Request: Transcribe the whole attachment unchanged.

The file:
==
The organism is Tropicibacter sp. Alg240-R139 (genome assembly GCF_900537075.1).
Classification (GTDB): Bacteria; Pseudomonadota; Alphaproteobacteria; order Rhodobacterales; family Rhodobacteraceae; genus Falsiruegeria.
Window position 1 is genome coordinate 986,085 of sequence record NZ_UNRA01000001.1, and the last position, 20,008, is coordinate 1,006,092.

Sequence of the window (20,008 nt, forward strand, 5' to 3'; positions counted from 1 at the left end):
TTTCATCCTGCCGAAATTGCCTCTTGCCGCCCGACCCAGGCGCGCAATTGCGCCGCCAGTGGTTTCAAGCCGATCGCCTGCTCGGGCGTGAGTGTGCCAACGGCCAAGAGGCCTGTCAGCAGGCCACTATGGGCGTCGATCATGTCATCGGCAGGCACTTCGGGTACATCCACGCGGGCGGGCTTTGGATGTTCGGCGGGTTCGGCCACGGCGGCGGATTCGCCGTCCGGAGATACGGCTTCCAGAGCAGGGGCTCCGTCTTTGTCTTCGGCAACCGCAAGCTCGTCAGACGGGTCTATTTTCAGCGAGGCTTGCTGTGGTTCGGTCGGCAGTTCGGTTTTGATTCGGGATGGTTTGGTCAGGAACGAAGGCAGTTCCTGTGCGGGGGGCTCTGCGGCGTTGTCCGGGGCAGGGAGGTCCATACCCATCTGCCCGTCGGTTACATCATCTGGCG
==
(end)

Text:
The organism is Tropicibacter sp. Alg240-R139 (genome assembly GCF_900537075.1).
Classification (GTDB): Bacteria; Pseudomonadota; Alphaproteobacteria; order Rhodobacterales; family Rhodobacteraceae; genus Falsiruegeria.
Window position 1 is genome coordinate 986,085 of sequence record NZ_UNRA01000001.1, and the last position, 20,008, is coordinate 1,006,092.

Sequence of the window (20,008 nt, forward strand, 5' to 3'; positions counted from 1 at the left end):
TTTCATCCTGCCGAAATTGCCTCTTGCCGCCCGACCCAGGCGCGCAATTGCGCCGCCAGTGGTTTCAAGCCGATCGCCTGCTCGGGCGTGAGTGTGCCAACGGCCAAGAGGCCTGTCAGCAGGCCACTATGGGCGTCGATCATGTCATCGGCAGGCACTTCGGGTACATCCACGCGGGCGGGCTTTGGATGTTCGGCGGGTTCGGCCACGGCGGCGGATTCGCCGTCCGGAGATACGGCTTCCAGAGCAGGGGCTCCGTCTTTGTCTTCGGCAACCGCAAGCTCGTCAGACGGGTCTATTTTCAGCGAGGCTTGCTGTGGTTCGGTCGGCAGTTCGGTTTTGATTCGGGATGGTTTGGTCAGGAACGAAGGCAGTTCCTGTGCGGGGGGCTCTGCGGCGTTGTCCGGGGCAGGGAGGTCCATACCCATCTGCCCGTCGGTTACATCATCTGGCG